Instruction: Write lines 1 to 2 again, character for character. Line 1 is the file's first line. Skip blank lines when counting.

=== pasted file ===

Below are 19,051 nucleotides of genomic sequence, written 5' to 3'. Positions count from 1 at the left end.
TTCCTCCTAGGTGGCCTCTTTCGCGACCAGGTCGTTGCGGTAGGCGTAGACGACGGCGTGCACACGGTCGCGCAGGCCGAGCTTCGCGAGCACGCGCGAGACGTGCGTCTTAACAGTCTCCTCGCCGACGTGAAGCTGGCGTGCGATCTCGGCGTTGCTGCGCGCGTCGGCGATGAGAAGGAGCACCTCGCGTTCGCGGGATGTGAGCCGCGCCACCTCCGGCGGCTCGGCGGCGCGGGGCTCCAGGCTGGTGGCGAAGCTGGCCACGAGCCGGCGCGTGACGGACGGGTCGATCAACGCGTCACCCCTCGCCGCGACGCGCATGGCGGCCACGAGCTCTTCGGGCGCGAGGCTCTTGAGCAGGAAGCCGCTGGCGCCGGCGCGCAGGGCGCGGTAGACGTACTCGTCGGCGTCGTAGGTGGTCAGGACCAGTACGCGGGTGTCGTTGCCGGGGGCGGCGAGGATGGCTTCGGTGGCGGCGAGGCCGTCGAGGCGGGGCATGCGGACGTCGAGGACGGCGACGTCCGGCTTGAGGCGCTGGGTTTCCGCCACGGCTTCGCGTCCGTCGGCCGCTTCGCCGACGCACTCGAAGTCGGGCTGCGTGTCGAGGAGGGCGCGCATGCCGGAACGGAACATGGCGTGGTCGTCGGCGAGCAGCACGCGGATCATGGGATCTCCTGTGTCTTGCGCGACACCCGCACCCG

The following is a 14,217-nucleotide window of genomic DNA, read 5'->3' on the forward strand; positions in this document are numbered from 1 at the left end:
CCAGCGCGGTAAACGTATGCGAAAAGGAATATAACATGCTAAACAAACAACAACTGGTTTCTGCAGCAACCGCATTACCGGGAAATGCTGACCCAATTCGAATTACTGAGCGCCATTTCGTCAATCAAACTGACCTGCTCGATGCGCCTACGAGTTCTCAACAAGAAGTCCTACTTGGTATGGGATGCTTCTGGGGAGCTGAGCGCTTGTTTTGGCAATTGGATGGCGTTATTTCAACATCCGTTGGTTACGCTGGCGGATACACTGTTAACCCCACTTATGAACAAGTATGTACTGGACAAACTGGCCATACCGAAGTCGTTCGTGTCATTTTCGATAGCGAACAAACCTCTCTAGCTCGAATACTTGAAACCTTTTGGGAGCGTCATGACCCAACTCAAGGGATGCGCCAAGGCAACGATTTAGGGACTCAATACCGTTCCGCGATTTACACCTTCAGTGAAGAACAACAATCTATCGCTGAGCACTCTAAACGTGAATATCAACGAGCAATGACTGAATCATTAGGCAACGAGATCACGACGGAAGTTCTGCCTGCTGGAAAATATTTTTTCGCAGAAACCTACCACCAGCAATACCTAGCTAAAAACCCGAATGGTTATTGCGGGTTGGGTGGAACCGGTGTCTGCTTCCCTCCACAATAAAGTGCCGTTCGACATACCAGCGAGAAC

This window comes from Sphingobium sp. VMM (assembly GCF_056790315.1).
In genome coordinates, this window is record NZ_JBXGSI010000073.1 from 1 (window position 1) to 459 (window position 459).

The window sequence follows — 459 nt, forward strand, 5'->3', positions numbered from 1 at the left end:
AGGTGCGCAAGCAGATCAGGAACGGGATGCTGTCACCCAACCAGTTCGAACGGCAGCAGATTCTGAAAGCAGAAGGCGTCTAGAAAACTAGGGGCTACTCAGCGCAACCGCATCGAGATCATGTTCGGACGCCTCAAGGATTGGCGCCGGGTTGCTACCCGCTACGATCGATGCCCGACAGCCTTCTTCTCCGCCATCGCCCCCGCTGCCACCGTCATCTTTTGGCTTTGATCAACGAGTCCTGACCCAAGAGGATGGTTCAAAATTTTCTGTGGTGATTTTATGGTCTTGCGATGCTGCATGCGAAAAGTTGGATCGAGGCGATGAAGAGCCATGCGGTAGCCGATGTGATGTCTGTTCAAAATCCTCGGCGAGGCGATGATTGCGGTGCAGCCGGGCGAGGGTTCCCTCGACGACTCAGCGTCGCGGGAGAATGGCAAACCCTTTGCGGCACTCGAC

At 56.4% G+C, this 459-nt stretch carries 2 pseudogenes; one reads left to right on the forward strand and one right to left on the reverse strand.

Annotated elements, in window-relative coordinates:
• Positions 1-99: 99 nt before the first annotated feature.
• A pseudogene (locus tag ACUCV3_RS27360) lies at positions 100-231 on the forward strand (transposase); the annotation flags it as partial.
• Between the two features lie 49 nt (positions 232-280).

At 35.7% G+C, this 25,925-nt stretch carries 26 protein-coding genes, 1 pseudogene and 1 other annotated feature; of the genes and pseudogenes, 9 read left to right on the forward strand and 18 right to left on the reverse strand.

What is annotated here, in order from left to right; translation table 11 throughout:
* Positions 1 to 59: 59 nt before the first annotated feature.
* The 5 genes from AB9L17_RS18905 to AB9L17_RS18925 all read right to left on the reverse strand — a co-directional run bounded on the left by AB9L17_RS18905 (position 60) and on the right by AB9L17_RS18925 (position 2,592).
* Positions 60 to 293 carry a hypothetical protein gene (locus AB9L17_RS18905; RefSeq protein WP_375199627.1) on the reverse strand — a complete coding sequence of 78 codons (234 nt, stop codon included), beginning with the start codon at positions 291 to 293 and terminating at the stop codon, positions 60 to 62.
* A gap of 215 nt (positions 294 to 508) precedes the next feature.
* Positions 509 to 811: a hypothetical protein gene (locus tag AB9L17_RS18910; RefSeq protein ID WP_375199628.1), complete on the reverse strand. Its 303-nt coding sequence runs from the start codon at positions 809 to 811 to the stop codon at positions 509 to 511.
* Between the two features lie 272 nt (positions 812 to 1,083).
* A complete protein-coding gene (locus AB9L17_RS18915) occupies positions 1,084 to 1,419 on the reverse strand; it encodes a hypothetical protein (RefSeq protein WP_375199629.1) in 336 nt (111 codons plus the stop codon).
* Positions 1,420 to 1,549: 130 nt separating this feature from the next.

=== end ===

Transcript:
Below are 19,051 nucleotides of genomic sequence, written 5' to 3'. Positions count from 1 at the left end.
TTCCTCCTAGGTGGCCTCTTTCGCGACCAGGTCGTTGCGGTAGGCGTAGACGACGGCGTGCACACGGTCGCGCAGGCCGAGCTTCGCGAGCACGCGCGAGACGTGCGTCTTAACAGTCTCCTCGCCGACGTGAAGCTGGCGTGCGATCTCGGCGTTGCTGCGCGCGTCGGCGATGAGAAGGAGCACCTCGCGTTCGCGGGATGTGAGCCGCGCCACCTCCGGCGGCTCGGCGGCGCGGGGCTCCAGGCTGGTGGCGAAGCTGGCCACGAGCCGGCGCGTGACGGACGGGTCGATCAACGCGTCACCCCTCGCCGCGACGCGCATGGCGGCCACGAGCTCTTCGGGCGCGAGGCTCTTGAGCAGGAAGCCGCTGGCGCCGGCGCGCAGGGCGCGGTAGACGTACTCGTCGGCGTCGTAGGTGGTCAGGACCAGTACGCGGGTGTCGTTGCCGGGGGCGGCGAGGATGGCTTCGGTGGCGGCGAGGCCGTCGAGGCGGGGCATGCGGACGTCGAGGACGGCGACGTCCGGCTTGAGGCGCTGGGTTTCCGCCACGGCTTCGCGTCCGTCGGCCGCTTCGCCGACGCACTCGAAGTCGGGCTGCGTGTCGAGGAGGGCGCGCATGCCGGAACGGAACATGGCGTGGTCGTCGGCGAGCAGCACGCGGATCATGGGATCTCCTGTGTCTTGCGCGACACCCGCACCCG